With its 6,025 km² (5,660 km² West Bank, 365 km² Gaza Strip), Palestine is a little more than twice the size of Saarland, the smallest German federal state. It fits more than eleven times into the largest federal state, Bavaria.
The Palestinian society is a very heterogeneous, Arab society. It can be divided into townspeople, farmers and Bedouins; in Muslims and Christians; in Palestinians with an Israeli passport, Palestinians living in the West Bank and Gaza Strip, Palestinians living in East Jerusalem with a Jerusalem identity card, and Palestinians in the diaspora; more
With the Oslo Accords, the administration of the education system in Palestine was transferred to the Palestinian Authority and in 1994 the Palestinian Ministry of Education was created.
In Palestine there is general compulsory education for children between the ages of 6 and 15. Up to the 10th grade there is a uniform school education. The grade point average then decides whether the young people will go to secondary schools, where they will pass the Abitur (Tawjihi) within two years. The Abitur exams have been held by the competent Palestinian authorities since 1994/95.
According to YOUREMAILVERIFIER, 90% of the Palestinian students attend secondary schools after the 10th grade and more than 80% of the high school graduates continue with the education after the Tawjihi.
In 2017, according to a report by the EU Commission, there were 49 higher education institutions in Palestine: 14 universities, 16 “university colleges”, 18 “community colleges” and a distance-learning university with 22 branches. Among the best known, largest and best are the Al-Najah National University in Nablus and the Birzeit University north of Ramallah and the Islamic University of Gaza.
As for the health situation in the West Bank and Gaza Strip, it is good compared to the regional average, but significantly worse compared to the health situation in Israel. For example, in Palestine the child mortality rate is 17 per 1,000 births and in Israel 3. In Palestine, 17 mothers die per 100,000 births, in Israel 5.
The separation system, checkpoints and road blocks, closed roads and cordoning off of the areas, and particularly the Gaza Strip, are severely hampering medical care and access to the basics of healthy living.
On June 20, 2018, 49-year-old Masoud Abdul Hai Abu Saqer, who suffered from kidney cancer, died at the Erez checkpoint between Israel and the Gaza Strip when he was summoned for questioning. The Israeli authorities had previously refused to allow him to leave the country on medical grounds three times.
Time and again, Palestinian rescue services report that the Israeli army is preventing them from doing their job and even attacking them. On June 1, 2018, 21-year-old volunteer first aid worker Razan Al-Najjar was shot dead by an Israeli sniper while attempting to evacuate an injured protester with others towards a medical tent. She was clearly recognizable as a paramedic in her white work clothes.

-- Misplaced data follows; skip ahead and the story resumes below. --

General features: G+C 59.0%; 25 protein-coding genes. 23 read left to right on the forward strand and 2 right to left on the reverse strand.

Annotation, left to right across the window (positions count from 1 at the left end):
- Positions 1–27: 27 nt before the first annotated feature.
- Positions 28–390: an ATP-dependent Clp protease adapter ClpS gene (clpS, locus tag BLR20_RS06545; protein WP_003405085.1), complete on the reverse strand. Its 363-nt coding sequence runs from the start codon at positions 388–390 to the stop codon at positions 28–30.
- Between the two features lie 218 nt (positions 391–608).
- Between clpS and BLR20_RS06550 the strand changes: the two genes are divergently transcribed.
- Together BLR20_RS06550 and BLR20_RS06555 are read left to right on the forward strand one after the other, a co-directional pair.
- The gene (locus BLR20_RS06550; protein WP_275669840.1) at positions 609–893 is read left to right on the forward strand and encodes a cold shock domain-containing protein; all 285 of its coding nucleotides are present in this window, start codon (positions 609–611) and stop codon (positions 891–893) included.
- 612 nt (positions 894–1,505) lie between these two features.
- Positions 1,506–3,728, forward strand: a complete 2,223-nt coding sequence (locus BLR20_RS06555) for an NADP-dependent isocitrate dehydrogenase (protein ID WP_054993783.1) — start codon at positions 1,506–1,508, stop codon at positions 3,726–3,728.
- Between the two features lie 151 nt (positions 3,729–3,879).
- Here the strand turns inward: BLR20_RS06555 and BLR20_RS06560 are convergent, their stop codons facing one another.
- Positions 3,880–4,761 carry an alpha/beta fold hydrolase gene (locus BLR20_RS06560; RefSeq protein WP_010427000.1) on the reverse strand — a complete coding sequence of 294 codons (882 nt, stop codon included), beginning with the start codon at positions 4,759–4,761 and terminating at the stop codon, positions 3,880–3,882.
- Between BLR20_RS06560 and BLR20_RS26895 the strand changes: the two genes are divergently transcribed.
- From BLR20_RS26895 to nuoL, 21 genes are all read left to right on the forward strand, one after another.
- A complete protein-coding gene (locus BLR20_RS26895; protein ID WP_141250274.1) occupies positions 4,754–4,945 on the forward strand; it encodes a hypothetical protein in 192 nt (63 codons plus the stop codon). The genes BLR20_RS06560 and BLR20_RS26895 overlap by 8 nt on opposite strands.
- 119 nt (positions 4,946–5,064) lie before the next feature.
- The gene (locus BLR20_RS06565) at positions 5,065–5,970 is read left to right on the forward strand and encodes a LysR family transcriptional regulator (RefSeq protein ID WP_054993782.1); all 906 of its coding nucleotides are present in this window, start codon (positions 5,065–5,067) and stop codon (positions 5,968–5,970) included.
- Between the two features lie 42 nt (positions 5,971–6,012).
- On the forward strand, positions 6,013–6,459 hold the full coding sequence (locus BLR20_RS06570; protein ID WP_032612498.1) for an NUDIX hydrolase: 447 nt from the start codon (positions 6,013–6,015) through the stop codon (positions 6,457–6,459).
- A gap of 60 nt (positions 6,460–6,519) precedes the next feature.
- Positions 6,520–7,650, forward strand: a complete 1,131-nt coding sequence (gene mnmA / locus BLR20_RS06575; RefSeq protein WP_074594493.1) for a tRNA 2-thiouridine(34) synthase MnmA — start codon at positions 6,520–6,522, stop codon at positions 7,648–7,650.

As a protest against the plans of the new Israeli government to annex parts of the Palestinian West Bank, the Health Liaison Office of the Palestinian Ministry of Health stopped coordinating applications for exit permits for patients and their companions with the Israeli authorities on May 19, 2020, which the situation for the Palestinian patients and their relatives in the Palestinian territories very difficult. Various non-governmental organizations and hospitals are now supporting the sick.
Of the 299 patient applications registered by the WHO for permission to leave the Gaza Strip for June 2020, 139 (46%) were approved by the Israeli authorities, 7 applications (2%) were rejected and the other applications received no response.
Between 1988 and 2018, 102 cases of HIV and AIDS (81 cases of AIDS and 21 cases of HIV) were documented by the Palestinian Ministry of Health in the West Bank and Gaza Strip. However, according to a scientist from Al Quds University, this does not reflect the current status. AIDS and HIV are inadequately monitored due to religious and cultural stigmatization, and data are neither collected nor analyzed.
Flora and fauna
There is a rich flora and fauna in the different regions of Palestine. The website Mahmiyat.ps and the Palestine Wildlife Society in Beit Sahour have a lot of information about this (and also about the nature reserves in Palestine).
In the last century there were still large areas of forest in Palestine, but they were cleared in the course of the railway construction when wood was needed for this.
Today fruit trees (olive, almond, orange, apricot trees, etc.) dominate the landscape, while wild species such as pines, cypresses, carob trees, acacias and pines are only found in certain regions, especially in wadis and on the outskirts of villages.
The mountainous desert or semi-desert areas are a sanctuary for various wildlife, some of which can be seen in the wadis early in the morning or at dusk. The Nubian ibex (Capar ibex nubia) and the dorcas gazelle (Gazella dorcas) are common in the hills of the West Bank.
Predators also exist here: wolves (Canis lupus) are common in uninhabited areas. Panthers (Panthera pardus) have their home in the arid mountains of the southern part of the Hebron Mountains. There are also striped hyenas (Hyaena hyaena) in the vicinity of remote towns.
In addition, more than 370 species of birds live in Palestine. These include the Palestinian nectar bird or Jerichon nectar bird (Cinnyris oseus), and the hoopoe (Upupa epops). 121 species stop in Palestine on their transit. Especially between March 10th and April 20th, many flocks of birds can be observed here. The swarms of storks are particularly impressive. 85% of the world’s stork population flies over Palestine and Israel.